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    TTGI SuperFlower Plug-N Power 550W
    Author: JonnyGuru
    Date Posted:03/05/2005 15:02.43
    SLRating: SLRating: 8.5/10
    Bottom Line: This power supply exhibited a lot of the same issues as the Mad Dog. With added features like the 5-minute ramain running, the quieter 140MM fan that kept things VERY cool and the lower price scores this PSU higher than the Mad Dog.

    Find the lowest price for this product
    Pages: 1 2 3 4 5
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    Power Up

    The ENORMOUS 140MM fan with it's four blue LED's.

    On the back of the power supply, there's a little push button and three lights.  When we push the button, the RPM of the ENORMOUS 140MM fan changes.  What's nice is that the slowest setting allows the thermostatic control to override the low RPM, so when you start using the PSU and it gets hot, the fan kicks up a few revolutions to compensate.  The other two settings are faster and are labeled "normal" and "turbo."  Even at full speed at the fastest setting, the fan was still VERY quiet.  I want all power supplies to have 140MM fans in them from now on!  This thing is fantastic.  The PSU was typically around the neighborhood of under 35 degrees Celsius, and when the PC is shut down, the fans kept spinning for a couple of minutes so the temperatures never exceeded that number!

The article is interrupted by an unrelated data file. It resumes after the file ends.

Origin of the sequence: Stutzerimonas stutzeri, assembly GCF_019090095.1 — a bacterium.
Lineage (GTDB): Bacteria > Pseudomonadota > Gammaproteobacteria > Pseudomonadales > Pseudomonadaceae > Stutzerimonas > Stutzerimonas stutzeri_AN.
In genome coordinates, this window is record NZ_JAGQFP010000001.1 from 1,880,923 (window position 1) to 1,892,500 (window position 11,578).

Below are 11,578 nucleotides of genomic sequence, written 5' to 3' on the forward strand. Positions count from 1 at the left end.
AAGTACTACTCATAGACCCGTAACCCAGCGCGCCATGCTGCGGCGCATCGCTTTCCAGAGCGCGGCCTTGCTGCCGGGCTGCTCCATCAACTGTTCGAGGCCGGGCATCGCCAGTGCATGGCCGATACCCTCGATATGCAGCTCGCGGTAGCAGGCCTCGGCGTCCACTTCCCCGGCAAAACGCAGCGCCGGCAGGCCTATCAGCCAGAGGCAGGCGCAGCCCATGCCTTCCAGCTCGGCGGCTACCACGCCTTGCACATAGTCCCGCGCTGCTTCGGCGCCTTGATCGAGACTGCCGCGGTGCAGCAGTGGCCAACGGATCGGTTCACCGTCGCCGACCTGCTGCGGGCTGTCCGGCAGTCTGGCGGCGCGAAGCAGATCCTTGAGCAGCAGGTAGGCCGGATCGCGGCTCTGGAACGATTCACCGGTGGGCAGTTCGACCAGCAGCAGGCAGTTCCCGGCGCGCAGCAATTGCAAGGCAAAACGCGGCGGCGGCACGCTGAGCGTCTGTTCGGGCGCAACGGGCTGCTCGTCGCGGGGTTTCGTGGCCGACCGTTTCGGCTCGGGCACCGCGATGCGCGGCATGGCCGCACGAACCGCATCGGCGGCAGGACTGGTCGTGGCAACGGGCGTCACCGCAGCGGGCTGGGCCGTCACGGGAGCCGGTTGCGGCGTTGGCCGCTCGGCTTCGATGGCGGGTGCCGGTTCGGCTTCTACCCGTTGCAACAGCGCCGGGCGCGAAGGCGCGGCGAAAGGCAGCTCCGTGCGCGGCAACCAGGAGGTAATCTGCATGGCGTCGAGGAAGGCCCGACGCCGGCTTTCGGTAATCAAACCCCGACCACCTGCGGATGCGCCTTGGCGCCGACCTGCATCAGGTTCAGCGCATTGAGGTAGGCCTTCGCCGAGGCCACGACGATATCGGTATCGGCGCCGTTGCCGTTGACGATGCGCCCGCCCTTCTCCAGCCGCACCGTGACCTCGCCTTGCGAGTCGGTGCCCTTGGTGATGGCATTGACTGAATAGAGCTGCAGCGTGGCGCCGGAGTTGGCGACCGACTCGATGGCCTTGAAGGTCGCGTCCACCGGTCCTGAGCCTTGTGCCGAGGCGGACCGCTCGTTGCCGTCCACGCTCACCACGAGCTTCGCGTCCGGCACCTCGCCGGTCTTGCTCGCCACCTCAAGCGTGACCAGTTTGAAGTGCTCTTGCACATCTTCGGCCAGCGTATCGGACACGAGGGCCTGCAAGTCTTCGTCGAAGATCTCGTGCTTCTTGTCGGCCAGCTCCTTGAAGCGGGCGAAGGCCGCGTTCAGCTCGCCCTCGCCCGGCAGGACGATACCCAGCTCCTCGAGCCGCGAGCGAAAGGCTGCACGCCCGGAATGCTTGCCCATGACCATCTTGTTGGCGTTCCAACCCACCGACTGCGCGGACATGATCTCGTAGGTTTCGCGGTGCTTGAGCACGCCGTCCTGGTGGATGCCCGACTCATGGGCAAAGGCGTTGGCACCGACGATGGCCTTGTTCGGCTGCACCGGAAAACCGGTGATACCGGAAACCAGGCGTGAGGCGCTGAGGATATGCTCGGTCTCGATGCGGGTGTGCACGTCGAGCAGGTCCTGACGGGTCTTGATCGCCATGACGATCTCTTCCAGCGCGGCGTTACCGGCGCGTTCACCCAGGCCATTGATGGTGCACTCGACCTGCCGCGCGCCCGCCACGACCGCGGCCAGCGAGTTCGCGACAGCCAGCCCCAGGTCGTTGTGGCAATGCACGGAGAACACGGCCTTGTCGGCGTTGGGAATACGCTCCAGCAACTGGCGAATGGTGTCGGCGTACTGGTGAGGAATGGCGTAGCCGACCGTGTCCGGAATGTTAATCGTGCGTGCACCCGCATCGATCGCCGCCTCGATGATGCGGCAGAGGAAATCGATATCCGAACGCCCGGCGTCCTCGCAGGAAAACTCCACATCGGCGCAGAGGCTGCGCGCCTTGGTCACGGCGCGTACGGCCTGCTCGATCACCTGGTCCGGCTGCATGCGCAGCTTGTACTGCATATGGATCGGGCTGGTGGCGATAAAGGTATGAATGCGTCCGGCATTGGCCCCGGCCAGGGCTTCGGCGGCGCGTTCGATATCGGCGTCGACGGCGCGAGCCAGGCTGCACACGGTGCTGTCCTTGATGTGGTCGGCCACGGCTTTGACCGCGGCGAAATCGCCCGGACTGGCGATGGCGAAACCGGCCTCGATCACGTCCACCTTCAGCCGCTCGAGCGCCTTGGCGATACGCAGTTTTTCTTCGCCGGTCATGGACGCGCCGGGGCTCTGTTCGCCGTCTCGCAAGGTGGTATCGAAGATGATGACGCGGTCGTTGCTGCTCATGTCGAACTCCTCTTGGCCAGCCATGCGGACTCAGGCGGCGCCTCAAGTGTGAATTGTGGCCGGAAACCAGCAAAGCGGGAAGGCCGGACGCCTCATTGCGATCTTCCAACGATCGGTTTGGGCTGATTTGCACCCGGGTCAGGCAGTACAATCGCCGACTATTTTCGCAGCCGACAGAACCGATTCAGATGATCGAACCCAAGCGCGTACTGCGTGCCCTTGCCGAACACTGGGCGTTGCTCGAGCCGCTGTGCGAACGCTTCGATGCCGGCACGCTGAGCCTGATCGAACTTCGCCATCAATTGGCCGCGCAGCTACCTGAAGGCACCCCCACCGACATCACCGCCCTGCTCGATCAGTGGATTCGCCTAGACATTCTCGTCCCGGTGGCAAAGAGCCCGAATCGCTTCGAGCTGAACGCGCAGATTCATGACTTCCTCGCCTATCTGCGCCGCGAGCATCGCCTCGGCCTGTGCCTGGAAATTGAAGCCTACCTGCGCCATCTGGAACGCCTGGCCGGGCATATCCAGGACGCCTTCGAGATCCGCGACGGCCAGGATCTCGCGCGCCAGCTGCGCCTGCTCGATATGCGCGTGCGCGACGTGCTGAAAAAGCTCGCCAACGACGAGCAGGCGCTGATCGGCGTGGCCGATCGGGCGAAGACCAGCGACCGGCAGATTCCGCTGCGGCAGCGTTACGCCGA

A Honeycome grill for good air-flow.  You can also see the fan-speed selection button here.

    All of the way to the right of the SunMoon where it says "AC" is where the light is to tell me the power supply is on.  The light is out.  This is the power supply in it's "cool down" mode where the fan spins for five minutes after power off.  Note the 2A load on the +5VSB and the 17mA load on the 12V.

    Inside we see typical SuperFlower neatness.   This is something that's hard to do with a modular unit.  But like the Mad Dog, the cables are all routed behind the interface PCB.   The heatsinks are still rather small, and the transformers are small, but it looks like the AC filtering caps got an upgrade from 1000uF to 1200uF.

    Once again we see wires routed BEHIND the modular interface card.

    Bigger caps (1200uF) can be found in the TTGI/SuperFlower (Mad Dog uses 1000uF) and the chopper gets a heatsink where in the Mad Dog it does not.

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    1. Introduction
    2. Inside The PSU
    3. Power Up
    4. Labels and Cables
    5. Results and Conclusions

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